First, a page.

Understanding who visits pubs, why they choose certain venues, when they go out for a drink and once they are there, what makes a great experience for them is one of the fundamental building blocks in creating a successful and sustainable pub business. Certainly in the initial phase of taking on a pub, your business plan will be informed by this knowledge.
Drawing on the wealth of information the pub industry has gathered from its constituent parts (pubs and brewers) this guide will give even the most experienced publican a comprehensive insight into the UK pub market and its’ customers purchasing behaviour, especially in these days of “just about managing” on ever decreasing discretionary incomes.
To make this easier I’ve broken the broad adult population of the UK into six main categories, which most market researchers agree on:
- Young & Free
- Nesting Couples
- SWAGs (Single Wise & Grown-Up)
- Mums & Dads
- Empty Nesters
Whilst it’s helpful to know whom one’s enemies are, in the pub industry we concentrate on who our friends are. As you progress through this guide you’ll get lots of top tips and industry expert-level advice, so if you’re planning on buying or running a pub or if you’re already ensconced in your own pub read on…
Young & Free
Profile: 18-25, single, no children, carefree and with no long-term commitments. These consumers have an above average proportion of discretionary income and are prepared to spend it.
What appeals to them? Up-tempo music and value for money deals.
What do they especially like drinking? Cider, spirits and cocktails.
Which special occasions do they really make the most of? Live Music and Big Screen Sports, Party Nights such as Hallowe’en and rammed weekend nights.
Profile: 20-35, no children, in a “serious relationship”, who still go out a lot but are now planning for the future.
What appeals to them? Visible pricing and venues suitable and welcoming to groups of friends.
Which special occasions do they really make the most of? Mid-week visits (especially for a convenient lunch or evening meal), pub quizzes and because they’re so “loved-up”, Valentine’s Day.
Which marketing might they take notice of? Social media, direct mail, messaging apps and websites.
Profile: 36-54, single/divorced/widowed and no children at home.
What appeals to them? Professional personal service and high-quality food.
What do they especially like drinking? Wine, premium spirits, cask/craft/world beers (especially lager).
Which special occasions do they really make the most of? Wine/Beer/Food festivals, mid-week treats and themed events.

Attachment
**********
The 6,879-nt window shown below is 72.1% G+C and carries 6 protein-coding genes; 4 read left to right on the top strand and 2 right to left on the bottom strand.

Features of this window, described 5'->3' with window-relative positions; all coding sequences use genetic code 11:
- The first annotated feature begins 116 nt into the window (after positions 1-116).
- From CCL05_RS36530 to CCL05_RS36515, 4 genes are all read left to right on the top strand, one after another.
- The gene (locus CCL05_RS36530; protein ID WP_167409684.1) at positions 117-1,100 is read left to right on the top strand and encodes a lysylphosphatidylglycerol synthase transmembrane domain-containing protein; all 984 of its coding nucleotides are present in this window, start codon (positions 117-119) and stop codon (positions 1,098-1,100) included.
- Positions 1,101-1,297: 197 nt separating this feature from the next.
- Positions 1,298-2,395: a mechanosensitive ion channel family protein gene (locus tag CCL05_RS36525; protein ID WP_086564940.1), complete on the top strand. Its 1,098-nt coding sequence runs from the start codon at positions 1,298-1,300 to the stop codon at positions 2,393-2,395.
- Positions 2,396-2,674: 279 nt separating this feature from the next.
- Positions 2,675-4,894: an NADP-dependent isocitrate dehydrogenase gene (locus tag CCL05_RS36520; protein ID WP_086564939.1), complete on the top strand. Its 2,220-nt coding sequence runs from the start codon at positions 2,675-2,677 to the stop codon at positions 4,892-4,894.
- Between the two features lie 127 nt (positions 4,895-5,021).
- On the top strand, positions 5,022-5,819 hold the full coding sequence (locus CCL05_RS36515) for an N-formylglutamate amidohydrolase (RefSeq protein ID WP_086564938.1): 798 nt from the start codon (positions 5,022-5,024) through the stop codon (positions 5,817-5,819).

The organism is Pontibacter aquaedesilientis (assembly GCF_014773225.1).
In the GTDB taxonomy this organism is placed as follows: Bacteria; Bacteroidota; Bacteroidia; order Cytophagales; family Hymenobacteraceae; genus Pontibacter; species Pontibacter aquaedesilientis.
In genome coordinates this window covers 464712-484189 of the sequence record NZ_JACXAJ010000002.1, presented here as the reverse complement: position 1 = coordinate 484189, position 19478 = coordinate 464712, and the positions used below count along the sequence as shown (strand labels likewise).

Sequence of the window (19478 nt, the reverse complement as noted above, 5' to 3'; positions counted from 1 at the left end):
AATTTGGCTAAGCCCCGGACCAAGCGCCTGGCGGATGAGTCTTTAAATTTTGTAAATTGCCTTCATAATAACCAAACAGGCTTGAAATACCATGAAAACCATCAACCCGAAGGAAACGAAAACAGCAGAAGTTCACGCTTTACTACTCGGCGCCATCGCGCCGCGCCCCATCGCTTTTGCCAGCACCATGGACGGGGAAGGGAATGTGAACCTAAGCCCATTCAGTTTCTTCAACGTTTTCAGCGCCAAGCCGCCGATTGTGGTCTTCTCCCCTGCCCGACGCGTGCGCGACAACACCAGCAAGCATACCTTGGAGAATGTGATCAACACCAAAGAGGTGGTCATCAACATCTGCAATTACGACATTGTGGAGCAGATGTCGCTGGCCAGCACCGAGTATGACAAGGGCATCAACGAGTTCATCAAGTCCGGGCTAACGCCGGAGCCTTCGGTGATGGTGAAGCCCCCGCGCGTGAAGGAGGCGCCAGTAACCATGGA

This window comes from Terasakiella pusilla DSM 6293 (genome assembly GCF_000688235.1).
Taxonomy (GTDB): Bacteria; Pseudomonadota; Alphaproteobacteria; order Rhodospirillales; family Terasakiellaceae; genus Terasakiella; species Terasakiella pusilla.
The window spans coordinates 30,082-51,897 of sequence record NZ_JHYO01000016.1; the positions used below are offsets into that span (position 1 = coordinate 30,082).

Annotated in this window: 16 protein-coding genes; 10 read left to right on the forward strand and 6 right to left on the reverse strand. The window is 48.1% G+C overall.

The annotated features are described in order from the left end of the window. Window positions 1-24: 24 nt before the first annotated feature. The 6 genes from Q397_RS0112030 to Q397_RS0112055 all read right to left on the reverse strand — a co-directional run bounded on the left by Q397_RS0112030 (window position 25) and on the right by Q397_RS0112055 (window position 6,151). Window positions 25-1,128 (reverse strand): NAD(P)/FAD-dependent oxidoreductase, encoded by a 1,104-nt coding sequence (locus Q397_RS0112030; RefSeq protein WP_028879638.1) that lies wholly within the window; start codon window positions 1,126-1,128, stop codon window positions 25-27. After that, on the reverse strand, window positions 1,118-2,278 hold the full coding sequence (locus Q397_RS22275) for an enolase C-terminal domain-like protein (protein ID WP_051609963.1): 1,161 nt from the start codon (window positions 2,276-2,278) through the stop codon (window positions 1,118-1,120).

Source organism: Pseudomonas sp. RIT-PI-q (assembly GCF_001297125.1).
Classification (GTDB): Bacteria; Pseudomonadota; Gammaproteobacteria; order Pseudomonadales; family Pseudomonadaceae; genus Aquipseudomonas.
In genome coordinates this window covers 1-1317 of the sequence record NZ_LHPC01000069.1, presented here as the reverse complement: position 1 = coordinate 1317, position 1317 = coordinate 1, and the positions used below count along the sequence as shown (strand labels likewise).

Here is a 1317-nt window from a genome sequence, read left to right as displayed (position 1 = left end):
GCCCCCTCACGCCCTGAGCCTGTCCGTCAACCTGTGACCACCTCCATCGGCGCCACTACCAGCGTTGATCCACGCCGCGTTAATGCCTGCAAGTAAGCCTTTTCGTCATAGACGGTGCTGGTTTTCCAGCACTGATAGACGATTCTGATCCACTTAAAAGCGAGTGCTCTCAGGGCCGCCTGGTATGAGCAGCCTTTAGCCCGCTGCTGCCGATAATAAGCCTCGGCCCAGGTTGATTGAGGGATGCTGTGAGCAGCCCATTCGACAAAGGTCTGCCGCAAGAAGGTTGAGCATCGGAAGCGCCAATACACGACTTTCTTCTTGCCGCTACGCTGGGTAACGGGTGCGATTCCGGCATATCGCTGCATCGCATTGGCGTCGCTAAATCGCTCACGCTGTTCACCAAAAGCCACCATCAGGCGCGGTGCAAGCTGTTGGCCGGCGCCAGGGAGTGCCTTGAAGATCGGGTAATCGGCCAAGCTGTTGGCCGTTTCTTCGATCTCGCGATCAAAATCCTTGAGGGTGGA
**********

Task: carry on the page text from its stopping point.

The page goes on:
Which marketing might they take notice of? External point of sale material, word of mouth, websites (especially reviews).
Profile: Parents with children living at home who visit pubs and other “on-trade” venues with their progeny.
What do they especially like drinking? Soft drinks, cask/craft beer.
Which special occasions do they really make the most of? Mother’s/Father’s Day and birthdays.
Which marketing might they take notice of? Social media, direct mail, local press and charity fund-raising (especially sponsorship), word of mouth (especially at the school gates).
Mums & Dads
Profile: Parents with children living at home who visit pubs and other “on-trade” venues without their progeny, but with friends, on their own or as a couple.
What appeals to them? An absence of children or young people with high-quality food.
What do they especially like drinking? Wines, spirits and cask/craft beer.
Which special occasions do they really make the most of? Valentine’s Day, wedding (or other) anniversaries/birthdays and pub quizzes.
Which marketing might they take notice of? Social media, direct mail, local press and charity fund-raising (especially sponsorship), word of mouth (especially from work colleagues).
Profile: No children living at home, retired or part-time/gig-economy/self-employed.
What appeals to them? Personal, friendly service, high-quality food and comfortable surroundings (especially soft furnishings).
What do they especially like drinking? Wines and cask/craft beer.
Which marketing might they take notice of? Increasing use of social media, direct mail, local press and word of mouth.
Pub Customer Behaviour Trends
Most people can make choices with what they do with their leisure time and how/where they spend their hard-earned dosh. (This won’t apply to most publicans as they don’t get leisure time because they are too busy running their respective pubs).
The pub remains the number one destination for “out of home” activities in the UK, despite all the headlines one reads about pubs permanently closing.
On-trade visits have plateaued somewhat over the past couple of years with roughly a third of the adult UK population visiting pubs; shopping (31%), coffee shops (30%), and playing sport (22%) being the next three most popular activities.